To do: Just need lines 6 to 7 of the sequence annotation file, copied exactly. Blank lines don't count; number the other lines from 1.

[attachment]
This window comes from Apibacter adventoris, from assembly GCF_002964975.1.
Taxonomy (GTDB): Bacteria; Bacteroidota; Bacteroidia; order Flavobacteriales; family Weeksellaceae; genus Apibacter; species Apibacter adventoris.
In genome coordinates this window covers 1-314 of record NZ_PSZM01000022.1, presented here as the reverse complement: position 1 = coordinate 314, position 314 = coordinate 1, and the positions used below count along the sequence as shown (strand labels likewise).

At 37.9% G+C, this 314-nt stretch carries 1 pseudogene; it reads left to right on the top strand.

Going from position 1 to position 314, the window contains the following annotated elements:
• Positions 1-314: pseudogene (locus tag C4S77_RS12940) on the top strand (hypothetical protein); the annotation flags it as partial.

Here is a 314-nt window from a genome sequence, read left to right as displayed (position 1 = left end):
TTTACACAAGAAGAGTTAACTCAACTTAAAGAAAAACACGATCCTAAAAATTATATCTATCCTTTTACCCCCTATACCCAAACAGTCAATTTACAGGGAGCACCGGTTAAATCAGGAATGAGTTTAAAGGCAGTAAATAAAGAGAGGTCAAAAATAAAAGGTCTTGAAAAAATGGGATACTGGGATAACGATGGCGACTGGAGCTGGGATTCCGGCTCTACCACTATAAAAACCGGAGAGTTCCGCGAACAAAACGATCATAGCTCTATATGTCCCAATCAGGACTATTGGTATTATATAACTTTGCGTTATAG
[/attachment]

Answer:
• Positions 1-314: pseudogene (locus tag C4S77_RS12940) on the top strand (hypothetical protein); the annotation flags it as partial.

Here is a 314-nt window from a genome sequence, read left to right as displayed (position 1 = left end):